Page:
Mike Barnett: Well, thank goodness, none yet. We kind of jokingly say we feel like Central Texas will be the first market that drives that initiative. They seem to be a leader in new ideas and new ways of thinking. I know maybe ten years ago, they were big on the rainwater harvesting initiative. One of the things that we found though, even going into that technology and really pushing it, Xylem had a great product offering at the time.
We were getting VE’d out of the jobs because nobody really wanted to pay for it. The cost to do the good work in your heart doesn’t always mean it’s inexpensive. At the end of the day, if the government’s going to subsidize it and pay for it, people are more inclined to bring that in because it’s costing them less money up front. Again, not trying to get political, but if we can’t have free trade and be in a society where we have to pay for our own things and be subsidized by the government, then we’re doing something wrong.
Amanda Holloway: Okay, that’s fair. Good take. What do you want the listeners of Solving Water to know about? What’s going on in the industry right now?
Mike Barnett: We’ve got a lot of great things coming out. That’s probably the most exciting part. I’ve been blessed enough to be apart of many meetings. Not just this weekend, but previously. Our industry is continuing to look at electrification, okay, and this – my business partner and I were talking about this just last week.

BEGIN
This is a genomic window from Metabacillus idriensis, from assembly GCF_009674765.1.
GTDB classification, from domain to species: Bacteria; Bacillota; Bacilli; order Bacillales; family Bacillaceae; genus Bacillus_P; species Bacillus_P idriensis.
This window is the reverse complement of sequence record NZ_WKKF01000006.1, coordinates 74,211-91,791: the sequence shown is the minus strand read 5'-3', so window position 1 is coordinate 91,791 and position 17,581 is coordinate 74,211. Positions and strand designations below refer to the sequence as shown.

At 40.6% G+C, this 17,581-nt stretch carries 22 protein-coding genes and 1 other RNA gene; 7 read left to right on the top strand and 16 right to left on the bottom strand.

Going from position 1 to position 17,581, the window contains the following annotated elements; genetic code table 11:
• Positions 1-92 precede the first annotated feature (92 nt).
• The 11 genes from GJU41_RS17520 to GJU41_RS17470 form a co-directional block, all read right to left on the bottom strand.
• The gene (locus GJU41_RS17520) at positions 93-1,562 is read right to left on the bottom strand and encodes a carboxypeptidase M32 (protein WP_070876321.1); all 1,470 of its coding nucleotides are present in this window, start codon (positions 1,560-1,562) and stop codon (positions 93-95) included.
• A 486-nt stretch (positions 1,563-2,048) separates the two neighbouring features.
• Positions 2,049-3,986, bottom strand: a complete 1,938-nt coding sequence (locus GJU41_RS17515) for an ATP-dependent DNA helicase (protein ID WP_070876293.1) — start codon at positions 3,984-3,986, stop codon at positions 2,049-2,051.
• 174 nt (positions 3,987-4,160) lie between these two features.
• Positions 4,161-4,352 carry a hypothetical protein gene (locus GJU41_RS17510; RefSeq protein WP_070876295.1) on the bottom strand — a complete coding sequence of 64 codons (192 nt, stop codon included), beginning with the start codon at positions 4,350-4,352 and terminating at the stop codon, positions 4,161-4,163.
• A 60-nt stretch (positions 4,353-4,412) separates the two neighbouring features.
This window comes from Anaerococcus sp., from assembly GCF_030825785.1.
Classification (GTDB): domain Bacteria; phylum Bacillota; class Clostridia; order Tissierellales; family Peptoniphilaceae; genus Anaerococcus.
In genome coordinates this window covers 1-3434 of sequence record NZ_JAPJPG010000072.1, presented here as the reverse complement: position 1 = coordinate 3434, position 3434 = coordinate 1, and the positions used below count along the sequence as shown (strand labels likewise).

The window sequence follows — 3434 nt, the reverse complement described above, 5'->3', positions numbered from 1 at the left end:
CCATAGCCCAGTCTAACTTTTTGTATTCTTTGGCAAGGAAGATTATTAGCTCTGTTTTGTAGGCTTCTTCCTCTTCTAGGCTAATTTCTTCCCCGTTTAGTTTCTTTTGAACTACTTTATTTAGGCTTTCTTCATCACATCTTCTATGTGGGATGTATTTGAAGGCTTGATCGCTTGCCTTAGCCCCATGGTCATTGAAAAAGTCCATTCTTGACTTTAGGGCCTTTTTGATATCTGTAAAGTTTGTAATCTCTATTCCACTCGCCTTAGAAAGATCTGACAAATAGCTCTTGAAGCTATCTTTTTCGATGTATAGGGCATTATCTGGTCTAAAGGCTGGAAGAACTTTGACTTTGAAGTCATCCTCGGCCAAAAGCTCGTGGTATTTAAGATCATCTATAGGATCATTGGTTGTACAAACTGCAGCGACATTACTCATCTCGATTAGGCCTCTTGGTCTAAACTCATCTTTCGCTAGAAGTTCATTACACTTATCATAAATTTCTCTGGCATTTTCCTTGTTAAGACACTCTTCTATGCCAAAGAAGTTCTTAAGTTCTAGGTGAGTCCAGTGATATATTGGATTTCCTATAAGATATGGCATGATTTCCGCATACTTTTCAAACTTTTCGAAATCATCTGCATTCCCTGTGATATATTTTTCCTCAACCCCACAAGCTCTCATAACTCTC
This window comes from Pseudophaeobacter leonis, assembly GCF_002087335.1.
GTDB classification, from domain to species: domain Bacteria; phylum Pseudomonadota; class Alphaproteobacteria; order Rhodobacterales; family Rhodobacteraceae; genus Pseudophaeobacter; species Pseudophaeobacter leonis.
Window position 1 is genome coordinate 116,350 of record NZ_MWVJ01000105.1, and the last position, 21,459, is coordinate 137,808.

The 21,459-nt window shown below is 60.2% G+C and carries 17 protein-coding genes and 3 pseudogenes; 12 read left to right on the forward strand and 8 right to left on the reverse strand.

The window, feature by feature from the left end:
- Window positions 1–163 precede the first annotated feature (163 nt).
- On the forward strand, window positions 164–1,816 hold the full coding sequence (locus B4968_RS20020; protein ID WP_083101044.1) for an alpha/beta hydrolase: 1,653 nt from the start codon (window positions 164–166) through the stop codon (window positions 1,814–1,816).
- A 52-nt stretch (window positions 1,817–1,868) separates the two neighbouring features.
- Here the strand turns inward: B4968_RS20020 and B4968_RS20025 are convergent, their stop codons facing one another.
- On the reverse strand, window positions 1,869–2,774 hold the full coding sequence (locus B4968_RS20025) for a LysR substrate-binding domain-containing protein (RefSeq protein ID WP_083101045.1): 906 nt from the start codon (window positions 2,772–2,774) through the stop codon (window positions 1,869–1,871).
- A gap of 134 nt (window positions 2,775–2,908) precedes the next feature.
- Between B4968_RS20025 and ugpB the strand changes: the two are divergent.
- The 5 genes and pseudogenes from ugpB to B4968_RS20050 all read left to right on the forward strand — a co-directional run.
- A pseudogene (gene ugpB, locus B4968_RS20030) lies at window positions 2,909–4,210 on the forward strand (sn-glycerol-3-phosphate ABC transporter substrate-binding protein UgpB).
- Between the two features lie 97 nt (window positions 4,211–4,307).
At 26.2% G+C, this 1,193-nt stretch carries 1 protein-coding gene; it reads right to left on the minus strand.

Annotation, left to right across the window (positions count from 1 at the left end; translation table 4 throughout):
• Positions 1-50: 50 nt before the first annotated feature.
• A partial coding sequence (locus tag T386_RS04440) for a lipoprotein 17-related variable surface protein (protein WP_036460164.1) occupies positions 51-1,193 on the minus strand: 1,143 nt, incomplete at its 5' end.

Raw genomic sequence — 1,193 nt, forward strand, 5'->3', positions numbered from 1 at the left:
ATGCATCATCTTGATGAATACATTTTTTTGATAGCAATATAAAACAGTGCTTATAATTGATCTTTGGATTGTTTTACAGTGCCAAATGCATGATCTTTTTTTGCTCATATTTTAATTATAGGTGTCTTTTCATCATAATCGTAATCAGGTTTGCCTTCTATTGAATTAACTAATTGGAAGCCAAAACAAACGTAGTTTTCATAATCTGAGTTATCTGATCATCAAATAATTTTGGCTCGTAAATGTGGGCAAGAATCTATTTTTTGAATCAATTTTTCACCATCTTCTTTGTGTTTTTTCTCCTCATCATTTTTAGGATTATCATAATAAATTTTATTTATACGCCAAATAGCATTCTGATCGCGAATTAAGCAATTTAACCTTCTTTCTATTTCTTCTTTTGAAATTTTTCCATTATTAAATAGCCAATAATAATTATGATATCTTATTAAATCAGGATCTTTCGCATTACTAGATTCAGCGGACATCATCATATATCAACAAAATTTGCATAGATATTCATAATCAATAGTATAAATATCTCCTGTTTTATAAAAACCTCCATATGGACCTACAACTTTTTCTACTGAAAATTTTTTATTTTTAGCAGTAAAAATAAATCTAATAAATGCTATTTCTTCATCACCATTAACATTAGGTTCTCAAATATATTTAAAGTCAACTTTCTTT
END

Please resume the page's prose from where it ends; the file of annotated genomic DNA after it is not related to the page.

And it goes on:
The absolute amazingness that we can run a pump and get the same amount of water flow and gallons per minute and TDH, with less than the power of a lightbulb. Guys, that’s pretty cool.
And that goes back to all the other initiatives that go on outside of this. When you start looking at stuff and you realize that not only can we do that, but by the way, we can add this feature, and we can add this feature, maybe by adding this feature, we make it simpler, more compact, more cost-efficient for our customer, that’s a win. Because, at the end of the day, consumers have to pay for our goods, and that is real money to them, just as it’s real money to us. They’re not always planning, right, so if I can come to them with a product that, yes, I get it it’s a hundred dollars more, but the energy savings I’m going to give you are going to pay for in less than twelve months. Oh, and by the way? You’re going to get those savings continued past twelve months. We can sell that, and so we’re excited about all the product offerings that Xylem’s bringing out. I love the idea that we’re innovating and creating some of our own products that we’ve never done before. So, a lot of good things to come.